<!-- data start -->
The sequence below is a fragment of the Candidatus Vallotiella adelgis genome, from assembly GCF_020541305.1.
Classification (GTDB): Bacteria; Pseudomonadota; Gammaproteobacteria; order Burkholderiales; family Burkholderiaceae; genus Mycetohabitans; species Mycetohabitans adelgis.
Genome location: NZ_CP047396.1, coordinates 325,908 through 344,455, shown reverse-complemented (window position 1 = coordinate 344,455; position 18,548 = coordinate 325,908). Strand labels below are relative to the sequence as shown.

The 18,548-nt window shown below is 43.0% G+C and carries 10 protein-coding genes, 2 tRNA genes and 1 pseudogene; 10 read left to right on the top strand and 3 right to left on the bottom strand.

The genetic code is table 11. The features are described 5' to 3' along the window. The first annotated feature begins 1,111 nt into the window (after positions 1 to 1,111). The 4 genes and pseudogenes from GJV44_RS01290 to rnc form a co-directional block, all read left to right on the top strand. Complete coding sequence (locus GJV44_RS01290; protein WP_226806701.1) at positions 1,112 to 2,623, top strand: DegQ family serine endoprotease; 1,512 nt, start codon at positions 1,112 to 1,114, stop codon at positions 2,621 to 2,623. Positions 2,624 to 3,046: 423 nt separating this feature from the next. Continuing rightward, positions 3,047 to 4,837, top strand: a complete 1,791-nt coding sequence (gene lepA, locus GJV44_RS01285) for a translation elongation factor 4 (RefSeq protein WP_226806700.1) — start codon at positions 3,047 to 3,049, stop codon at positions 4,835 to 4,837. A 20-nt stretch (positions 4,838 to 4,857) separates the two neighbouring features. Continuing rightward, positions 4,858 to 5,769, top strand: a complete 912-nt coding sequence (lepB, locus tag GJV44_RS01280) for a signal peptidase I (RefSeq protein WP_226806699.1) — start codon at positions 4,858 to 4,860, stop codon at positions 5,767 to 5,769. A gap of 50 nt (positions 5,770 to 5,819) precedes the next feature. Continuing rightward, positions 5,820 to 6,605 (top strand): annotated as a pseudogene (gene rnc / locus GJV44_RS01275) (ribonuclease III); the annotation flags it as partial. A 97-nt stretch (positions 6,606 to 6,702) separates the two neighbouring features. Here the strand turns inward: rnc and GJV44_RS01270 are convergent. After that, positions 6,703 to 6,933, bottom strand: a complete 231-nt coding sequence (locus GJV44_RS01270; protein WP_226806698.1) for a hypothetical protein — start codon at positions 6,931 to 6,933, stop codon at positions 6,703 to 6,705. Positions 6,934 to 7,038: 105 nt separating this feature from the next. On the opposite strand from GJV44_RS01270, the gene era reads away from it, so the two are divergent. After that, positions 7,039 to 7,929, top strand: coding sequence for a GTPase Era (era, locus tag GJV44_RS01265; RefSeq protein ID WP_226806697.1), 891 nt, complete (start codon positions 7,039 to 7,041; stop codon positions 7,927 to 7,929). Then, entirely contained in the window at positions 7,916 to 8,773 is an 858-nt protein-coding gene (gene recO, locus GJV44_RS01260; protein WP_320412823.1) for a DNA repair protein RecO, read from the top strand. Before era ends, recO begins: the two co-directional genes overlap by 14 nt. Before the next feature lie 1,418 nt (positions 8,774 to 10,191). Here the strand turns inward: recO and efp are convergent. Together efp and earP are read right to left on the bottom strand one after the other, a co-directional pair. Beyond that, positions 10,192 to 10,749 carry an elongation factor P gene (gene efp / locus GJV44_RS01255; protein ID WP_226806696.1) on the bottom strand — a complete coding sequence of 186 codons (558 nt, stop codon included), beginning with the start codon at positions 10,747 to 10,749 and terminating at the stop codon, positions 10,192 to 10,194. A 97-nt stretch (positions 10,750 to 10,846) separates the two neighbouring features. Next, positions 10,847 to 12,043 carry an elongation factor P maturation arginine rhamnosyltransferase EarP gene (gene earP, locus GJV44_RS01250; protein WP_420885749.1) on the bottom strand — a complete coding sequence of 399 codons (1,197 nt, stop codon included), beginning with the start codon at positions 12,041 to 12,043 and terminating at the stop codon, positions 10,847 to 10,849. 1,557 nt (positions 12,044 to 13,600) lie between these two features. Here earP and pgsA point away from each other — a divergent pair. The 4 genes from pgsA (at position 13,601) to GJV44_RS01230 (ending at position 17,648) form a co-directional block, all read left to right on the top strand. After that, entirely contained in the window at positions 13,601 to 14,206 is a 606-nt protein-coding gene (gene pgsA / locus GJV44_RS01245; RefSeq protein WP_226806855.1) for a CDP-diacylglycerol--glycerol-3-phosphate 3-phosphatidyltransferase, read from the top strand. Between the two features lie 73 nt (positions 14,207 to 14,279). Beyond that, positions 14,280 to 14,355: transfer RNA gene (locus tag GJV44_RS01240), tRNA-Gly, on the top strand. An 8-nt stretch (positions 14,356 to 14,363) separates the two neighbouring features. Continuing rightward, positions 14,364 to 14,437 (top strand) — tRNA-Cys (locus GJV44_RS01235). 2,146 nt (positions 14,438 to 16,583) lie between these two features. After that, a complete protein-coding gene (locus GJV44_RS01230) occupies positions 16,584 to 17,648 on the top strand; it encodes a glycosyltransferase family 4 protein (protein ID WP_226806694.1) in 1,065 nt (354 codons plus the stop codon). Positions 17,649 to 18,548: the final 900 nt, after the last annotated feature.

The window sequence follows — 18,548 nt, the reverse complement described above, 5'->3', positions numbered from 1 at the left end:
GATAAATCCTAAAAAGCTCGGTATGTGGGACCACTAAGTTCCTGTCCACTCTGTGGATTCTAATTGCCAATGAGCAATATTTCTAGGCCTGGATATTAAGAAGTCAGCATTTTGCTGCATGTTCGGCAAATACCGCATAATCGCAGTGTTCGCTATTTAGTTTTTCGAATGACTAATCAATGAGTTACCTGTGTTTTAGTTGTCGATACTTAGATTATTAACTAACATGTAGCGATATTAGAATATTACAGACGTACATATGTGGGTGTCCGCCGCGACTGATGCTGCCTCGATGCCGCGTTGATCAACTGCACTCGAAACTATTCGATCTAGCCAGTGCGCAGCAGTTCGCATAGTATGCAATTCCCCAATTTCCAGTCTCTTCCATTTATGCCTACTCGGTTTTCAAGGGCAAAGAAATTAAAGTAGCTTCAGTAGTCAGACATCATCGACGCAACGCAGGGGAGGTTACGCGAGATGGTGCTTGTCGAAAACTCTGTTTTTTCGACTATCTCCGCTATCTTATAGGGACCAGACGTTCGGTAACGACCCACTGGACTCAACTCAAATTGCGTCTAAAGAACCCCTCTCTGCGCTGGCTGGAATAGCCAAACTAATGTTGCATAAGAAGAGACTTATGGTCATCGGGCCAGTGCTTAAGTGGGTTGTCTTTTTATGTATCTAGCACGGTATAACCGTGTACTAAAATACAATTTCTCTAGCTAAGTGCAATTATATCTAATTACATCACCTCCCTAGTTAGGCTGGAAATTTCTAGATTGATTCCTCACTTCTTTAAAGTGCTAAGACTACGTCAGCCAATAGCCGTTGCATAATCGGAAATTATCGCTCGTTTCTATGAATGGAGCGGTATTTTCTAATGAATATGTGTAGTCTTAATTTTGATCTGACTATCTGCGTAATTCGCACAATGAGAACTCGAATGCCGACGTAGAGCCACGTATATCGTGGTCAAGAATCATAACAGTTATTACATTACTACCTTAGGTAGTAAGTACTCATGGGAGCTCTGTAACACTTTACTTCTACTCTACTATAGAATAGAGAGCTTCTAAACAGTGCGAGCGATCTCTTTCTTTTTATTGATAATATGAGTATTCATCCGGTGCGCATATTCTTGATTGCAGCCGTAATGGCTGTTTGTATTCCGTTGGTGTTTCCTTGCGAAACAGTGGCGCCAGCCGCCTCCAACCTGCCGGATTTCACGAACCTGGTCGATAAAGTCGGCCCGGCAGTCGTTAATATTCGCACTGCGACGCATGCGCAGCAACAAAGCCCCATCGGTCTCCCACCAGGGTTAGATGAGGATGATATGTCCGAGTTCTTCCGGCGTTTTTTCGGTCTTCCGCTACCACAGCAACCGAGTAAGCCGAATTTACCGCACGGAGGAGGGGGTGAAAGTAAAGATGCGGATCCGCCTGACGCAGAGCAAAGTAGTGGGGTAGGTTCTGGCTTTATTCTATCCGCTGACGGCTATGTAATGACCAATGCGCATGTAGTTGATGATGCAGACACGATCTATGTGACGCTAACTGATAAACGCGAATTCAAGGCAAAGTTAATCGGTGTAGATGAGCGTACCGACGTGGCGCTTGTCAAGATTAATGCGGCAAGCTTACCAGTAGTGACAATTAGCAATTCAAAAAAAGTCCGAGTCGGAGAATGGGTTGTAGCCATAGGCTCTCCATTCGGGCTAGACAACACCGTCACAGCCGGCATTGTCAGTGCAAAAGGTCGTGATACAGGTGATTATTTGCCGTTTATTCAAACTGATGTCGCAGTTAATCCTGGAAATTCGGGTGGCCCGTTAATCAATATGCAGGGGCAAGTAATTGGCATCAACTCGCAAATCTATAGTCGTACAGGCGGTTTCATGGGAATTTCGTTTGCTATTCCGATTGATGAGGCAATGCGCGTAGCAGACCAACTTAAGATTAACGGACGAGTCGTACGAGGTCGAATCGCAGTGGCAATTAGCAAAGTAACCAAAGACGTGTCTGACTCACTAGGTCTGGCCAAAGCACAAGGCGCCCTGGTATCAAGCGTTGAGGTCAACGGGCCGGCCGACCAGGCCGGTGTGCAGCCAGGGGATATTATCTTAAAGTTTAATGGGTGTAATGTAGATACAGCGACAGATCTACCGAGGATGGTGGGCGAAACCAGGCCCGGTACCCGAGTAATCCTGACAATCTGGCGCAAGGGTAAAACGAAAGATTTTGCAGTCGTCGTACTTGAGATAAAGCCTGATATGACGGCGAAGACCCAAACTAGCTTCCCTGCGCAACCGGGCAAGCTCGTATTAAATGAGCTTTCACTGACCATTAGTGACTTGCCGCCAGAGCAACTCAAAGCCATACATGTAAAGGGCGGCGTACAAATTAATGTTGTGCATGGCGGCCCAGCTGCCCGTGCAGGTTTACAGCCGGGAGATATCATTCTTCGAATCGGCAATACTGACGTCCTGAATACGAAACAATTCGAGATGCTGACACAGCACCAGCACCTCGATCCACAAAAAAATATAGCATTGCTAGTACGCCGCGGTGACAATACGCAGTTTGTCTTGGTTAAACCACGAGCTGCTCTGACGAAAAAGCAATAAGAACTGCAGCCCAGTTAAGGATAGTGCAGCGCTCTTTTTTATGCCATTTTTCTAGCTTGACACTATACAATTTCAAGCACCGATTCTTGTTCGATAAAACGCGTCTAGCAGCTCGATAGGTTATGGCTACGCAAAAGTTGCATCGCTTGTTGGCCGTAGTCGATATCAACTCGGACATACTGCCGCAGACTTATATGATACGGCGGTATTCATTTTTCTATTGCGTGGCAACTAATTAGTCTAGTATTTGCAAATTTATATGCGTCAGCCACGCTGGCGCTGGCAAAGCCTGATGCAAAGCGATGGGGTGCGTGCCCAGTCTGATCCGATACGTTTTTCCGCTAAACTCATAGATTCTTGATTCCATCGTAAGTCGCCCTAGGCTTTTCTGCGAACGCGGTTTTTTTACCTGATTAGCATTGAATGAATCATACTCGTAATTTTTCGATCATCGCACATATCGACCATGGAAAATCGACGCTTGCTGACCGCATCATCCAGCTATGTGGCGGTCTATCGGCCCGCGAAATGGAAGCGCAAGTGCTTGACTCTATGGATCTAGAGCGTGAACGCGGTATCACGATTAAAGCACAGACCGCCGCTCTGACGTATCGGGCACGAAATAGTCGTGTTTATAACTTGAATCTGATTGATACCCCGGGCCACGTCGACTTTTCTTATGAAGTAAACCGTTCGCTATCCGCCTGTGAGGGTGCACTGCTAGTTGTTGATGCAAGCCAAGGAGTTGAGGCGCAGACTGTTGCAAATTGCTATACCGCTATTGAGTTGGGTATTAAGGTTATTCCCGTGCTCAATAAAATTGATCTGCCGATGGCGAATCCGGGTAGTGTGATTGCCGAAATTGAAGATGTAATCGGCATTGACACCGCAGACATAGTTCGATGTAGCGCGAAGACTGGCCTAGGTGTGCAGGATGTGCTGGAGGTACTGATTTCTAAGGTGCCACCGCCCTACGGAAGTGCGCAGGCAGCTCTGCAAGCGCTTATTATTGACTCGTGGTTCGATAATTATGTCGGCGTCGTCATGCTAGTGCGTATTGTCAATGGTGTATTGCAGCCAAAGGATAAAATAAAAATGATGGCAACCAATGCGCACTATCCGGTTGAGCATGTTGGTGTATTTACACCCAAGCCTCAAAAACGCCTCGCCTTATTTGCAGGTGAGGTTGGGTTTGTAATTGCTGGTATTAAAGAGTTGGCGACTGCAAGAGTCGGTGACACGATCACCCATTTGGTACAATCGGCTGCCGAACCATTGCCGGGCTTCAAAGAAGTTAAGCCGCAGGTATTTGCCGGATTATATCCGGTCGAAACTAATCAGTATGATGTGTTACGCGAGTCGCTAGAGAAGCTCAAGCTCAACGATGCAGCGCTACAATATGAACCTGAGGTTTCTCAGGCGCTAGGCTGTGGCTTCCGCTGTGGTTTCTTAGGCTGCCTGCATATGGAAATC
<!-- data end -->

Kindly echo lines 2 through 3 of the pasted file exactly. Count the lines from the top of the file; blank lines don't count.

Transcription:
Classification (GTDB): Bacteria; Pseudomonadota; Gammaproteobacteria; order Burkholderiales; family Burkholderiaceae; genus Mycetohabitans; species Mycetohabitans adelgis.
Genome location: NZ_CP047396.1, coordinates 325,908 through 344,455, shown reverse-complemented (window position 1 = coordinate 344,455; position 18,548 = coordinate 325,908). Strand labels below are relative to the sequence as shown.